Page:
Evans has enjoyed fellowships with the National Endowment for the Humanities and the Klingenstein Center at Columbia University. He has served on boards of the Southern Association of Independent Schools, the Virginia Council on Private Education and a variety of nonprofits focused on ending homelessness, addiction recovery, and expanding educational opportunities.

Evans and his wife, Emilie, have two grown sons, Ronnie and Hank. He enjoys travel, skiing, and outdoor activities of all kinds.



Kevin Glass has been Headmaster of Atlanta International School since July 2009. He has a Master of Arts in Educational Leadership from Framingham State College, Massachusetts; a Post Graduate Certificate of Education in Biology and Chemistry from Cambridge University, UK; and a Bachelor of Science (Hons.) Degree in Bacteriology and Virology from Manchester University, UK.

Mr. Glass' career in education spans over 25 years and includes educational leadership and teaching positions in South and West Africa, Central and North America, and Central Asia.  Prior to joining Atlanta International School, Glass served as Director of Tashkent International School in Uzbekistan for five years.

He is a board member of the Academy for International School Heads and the Center for the Advancement and Study of International Education. Glass is a member of the International Baccalaureate Grant Committee, along with serving as an advisory board member for The International Educator and The Principals’ Training Center. Glass is also currently the Board President for the Association for the Advancement of International Education. Glass is also a Board Member for the Buckhead Coalition, a member of Buckhead Rotary, and a Leadership Atlanta Graduate of the Class of 2011.

He and his wife, Stefani have three children: Liam, Lilly and Leanne, who all attend Atlanta International School.

Amy Shafron

Amy Shafron

Amy Shafron currently serves as the Head of School at The Alfred & Adele Davis Academy in Atlanta GA, the largest Reform Jewish Day School in the United States. During her ten-year tenure as Head of School, Amy has led the school through generations of students and families, several cycles of long-range strategic planning and SACS/SAIS reaccreditation and multiple fundraising campaigns and construction projects to expand the school’s campus.

Prior to her appointment, Amy served as The Davis Academy’s Associate Head of School for two years, after serving as its Advancement Director for the previous four years.

Amy is originally from Canada and is an attorney, having graduated from The University of Western Ontario’s School of Law. After practicing corporate and taxation law at one of Toronto’s leading firms, Fraser & Beatty, Amy moved to the U.S. and transitioned to non-profit leadership as a communal professional, adjoining her skills and expertise with her personal passions. She served in a variety of roles in social service agencies and in education prior to relocating to Atlanta and joining The Davis Academy’s administration.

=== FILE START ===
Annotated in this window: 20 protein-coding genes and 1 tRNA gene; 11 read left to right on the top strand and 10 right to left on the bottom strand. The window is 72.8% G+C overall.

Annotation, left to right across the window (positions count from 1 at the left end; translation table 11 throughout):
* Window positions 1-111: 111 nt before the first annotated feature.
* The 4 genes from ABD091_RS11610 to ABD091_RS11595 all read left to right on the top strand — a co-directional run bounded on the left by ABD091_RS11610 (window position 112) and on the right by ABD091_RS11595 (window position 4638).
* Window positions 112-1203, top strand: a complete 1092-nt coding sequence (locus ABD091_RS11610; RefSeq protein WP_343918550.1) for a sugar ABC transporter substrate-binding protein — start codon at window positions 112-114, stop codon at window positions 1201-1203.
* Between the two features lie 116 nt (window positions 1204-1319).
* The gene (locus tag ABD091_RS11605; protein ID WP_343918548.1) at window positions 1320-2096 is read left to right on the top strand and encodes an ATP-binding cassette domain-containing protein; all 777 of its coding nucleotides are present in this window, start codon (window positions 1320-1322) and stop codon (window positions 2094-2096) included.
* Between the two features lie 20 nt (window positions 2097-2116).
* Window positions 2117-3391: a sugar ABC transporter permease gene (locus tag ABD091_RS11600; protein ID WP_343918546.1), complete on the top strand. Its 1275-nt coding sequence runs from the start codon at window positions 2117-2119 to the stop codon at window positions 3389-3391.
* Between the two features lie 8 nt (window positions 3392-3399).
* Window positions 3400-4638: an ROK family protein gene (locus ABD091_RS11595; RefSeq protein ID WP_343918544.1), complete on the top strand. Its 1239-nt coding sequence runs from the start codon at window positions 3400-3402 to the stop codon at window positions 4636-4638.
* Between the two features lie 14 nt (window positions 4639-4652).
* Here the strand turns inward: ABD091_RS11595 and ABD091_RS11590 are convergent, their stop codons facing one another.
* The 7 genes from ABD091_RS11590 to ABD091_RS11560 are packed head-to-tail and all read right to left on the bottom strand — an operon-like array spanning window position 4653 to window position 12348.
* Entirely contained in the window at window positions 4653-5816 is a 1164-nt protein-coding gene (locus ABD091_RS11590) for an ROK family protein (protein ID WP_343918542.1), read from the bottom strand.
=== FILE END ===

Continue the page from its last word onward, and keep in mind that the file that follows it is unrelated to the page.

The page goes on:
Amy and her husband Michael have two adult children, Max & Rebecca.



Jack Hall began serving as The Walker School’s Head of School in 2011. Since taking the helm, he has led the school through a dual long-range planning and SACS re-accreditation process, overseen the largest land acquisition in the school's 60 year history, and grown Walker's annual fund to record levels in both revenue and parent participation.

Mr. Hall previously served as Head of School for the Augusta Preparatory Day School from 1999 to 2011. During his educational career, Mr. Hall has served as Director of Admission & Financial Aid, Head of the Upper School and Middle School, and Grade Chair. He has taught history, social studies, drama, and religion and coached basketball, baseball and football. Mr. Hall has worked in a variety of independent schools including The Westminster Schools, The Lovett School, Mary Institute, and St. Louis Country Day School. In addition, Mr. Hall has served as both Vice President (2004-2006) and President (2006-2008) of the Georgia Independent School Association.

Mr. Hall received a Bachelor of Arts in Theatre at Davidson College. In addition, he secured two advanced degrees: a Master of Science in Athletic Administration from Georgia State University and a Master of Arts in Education Administration from Columbia University. Mr. Hall was also a Klingenstein Fellow at Columbia University.

Jack and his wife, Cathy, have two grown children, Joseph and Alice.

Paul Barton

Paul Barton

Paul A. Barton began work as the 10th head of school at Holy Innocents’ Episcopal School in 2014. Prior to his move to Atlanta, Mr. Barton led the Avery Coonley School near Chicago for seven years.

During his career, Mr. Barton’s roles in pre-K through 12th grade have included being a teacher, coach, residential dean, admissions associate and senior administrator. He has participated in two of the most respected professional development programs for educational leadership, the Klingenstein Visiting Heads Fellowship at Teachers College, Columbia University, and the Kellogg Executive Scholars Program at Northwestern University.

Mr. Barton holds a master’s degree in education, administration and supervision from DePaul University, a Master of Arts in liberal education from St. John’s College and a Bachelor of Arts in history from Loras College.

Mr. Barton and his wife, Leanne, have three children: Sam, Abby and Charlie.



Dr. Ottley joined St. Martin’s Episcopal School as its Head of School in 2017. Bringing 27 years of independent school experience to the position, he is currently responsible for the leadership and operation of the Brookhaven-based preschool through eighth-grade day school that enrolls 600 students and employs approximately 125 faculty and staff members.

Previously, he was Head of School at Marin Horizon School in Mill Valley, California for six years. Dr. Ottley has also served as Middle School Principal at Ethical Culture Fieldston School in New York City for four years, Middle School Director at University Preparatory Academy in Seattle for two years and spent four years as Assistant Head of the Lower School at The Shipley School near Philadelphia. Prior to that, he held various teaching and administrative positions at independent schools in the Maryland area.

A native of the Republic of Panama, Dr. Ottley received his B.A. degree from Allegheny College, his MBA from Johns Hopkins University and his Ed.D. from the University of Pennsylvania.